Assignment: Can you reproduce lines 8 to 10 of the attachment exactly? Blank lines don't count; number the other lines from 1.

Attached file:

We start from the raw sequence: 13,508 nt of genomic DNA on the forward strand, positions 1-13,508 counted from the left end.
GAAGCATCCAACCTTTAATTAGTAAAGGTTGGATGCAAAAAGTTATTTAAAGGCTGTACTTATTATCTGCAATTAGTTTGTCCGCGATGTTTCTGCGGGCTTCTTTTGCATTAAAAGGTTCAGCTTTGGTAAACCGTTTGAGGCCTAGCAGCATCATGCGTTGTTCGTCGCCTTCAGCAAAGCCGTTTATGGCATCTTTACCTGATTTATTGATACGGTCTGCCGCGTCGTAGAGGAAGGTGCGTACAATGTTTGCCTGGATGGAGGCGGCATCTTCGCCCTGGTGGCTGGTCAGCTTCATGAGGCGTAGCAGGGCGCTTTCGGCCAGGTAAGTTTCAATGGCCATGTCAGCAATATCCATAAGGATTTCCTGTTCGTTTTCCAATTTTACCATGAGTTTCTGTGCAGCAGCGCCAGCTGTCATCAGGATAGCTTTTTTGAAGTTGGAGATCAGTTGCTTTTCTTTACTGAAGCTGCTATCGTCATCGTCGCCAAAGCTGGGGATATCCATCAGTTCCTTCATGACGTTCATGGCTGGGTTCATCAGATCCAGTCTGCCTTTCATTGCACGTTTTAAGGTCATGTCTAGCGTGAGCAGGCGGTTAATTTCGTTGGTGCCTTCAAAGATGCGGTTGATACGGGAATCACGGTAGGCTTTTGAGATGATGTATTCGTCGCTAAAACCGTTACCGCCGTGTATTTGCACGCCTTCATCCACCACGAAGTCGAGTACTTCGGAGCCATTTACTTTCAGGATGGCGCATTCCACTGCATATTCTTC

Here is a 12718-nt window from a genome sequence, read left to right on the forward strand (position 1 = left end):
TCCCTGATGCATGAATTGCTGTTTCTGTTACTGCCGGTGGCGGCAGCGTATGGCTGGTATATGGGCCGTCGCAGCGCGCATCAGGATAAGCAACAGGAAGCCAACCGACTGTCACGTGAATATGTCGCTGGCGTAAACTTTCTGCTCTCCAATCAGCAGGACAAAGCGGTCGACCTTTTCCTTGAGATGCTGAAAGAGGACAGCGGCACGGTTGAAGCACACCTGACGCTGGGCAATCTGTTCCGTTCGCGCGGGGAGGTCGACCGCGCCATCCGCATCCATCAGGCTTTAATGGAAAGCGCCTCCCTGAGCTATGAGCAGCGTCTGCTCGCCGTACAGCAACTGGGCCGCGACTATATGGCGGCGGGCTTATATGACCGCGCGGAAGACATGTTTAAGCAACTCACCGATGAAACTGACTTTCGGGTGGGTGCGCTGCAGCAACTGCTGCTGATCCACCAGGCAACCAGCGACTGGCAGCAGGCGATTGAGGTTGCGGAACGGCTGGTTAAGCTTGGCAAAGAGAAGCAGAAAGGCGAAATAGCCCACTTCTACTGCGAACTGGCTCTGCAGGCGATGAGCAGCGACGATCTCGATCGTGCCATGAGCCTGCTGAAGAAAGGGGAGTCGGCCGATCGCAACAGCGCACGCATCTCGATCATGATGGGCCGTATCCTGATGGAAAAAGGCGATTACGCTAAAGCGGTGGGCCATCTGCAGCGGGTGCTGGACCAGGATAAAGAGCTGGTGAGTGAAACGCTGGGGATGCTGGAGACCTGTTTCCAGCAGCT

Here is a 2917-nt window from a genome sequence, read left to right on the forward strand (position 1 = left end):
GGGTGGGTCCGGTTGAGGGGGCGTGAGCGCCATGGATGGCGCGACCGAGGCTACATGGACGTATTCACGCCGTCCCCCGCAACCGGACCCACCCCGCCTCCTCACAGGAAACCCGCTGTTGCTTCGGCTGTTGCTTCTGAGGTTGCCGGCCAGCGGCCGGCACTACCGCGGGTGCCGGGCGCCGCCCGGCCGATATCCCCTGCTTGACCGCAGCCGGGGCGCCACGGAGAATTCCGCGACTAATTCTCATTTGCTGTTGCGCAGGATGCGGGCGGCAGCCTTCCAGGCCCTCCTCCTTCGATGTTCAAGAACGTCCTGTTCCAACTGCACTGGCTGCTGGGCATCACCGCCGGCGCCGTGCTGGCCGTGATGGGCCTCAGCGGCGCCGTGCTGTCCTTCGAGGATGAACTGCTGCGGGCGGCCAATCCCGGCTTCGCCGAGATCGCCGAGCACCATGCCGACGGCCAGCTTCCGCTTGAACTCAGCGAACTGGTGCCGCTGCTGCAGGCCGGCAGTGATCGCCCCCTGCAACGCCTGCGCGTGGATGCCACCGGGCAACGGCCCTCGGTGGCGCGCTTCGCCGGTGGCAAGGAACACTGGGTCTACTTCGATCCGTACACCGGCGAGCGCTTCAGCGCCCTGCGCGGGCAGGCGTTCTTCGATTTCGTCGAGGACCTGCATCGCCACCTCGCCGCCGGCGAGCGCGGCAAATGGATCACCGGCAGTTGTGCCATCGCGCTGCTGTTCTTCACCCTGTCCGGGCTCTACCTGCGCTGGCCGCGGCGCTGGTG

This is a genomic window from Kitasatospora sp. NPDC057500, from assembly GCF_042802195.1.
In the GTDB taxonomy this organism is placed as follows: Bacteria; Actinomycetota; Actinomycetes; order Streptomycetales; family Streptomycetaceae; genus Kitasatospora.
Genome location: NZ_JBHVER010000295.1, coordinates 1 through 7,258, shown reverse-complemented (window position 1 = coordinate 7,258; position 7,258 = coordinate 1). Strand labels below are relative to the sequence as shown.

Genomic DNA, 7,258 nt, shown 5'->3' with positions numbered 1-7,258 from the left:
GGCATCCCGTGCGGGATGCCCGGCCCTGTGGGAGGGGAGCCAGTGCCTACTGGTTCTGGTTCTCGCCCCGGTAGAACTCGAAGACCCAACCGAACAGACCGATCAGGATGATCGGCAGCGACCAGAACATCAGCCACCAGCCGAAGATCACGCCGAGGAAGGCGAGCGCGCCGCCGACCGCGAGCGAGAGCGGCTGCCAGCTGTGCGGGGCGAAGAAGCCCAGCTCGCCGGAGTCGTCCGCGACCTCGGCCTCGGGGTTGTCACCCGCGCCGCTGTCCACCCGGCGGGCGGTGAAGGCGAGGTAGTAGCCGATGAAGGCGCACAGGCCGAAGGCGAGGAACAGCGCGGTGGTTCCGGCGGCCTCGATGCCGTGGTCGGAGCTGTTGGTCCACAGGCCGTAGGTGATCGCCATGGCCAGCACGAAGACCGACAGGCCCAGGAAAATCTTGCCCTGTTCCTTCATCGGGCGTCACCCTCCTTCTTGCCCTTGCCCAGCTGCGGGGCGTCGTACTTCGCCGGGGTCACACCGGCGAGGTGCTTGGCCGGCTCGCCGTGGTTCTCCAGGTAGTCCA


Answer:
In the GTDB taxonomy this organism is placed as follows: Bacteria; Actinomycetota; Actinomycetes; order Streptomycetales; family Streptomycetaceae; genus Kitasatospora.
Genome location: NZ_JBHVER010000295.1, coordinates 1 through 7,258, shown reverse-complemented (window position 1 = coordinate 7,258; position 7,258 = coordinate 1). Strand labels below are relative to the sequence as shown.

Genomic DNA, 7,258 nt, shown 5'->3' with positions numbered 1-7,258 from the left: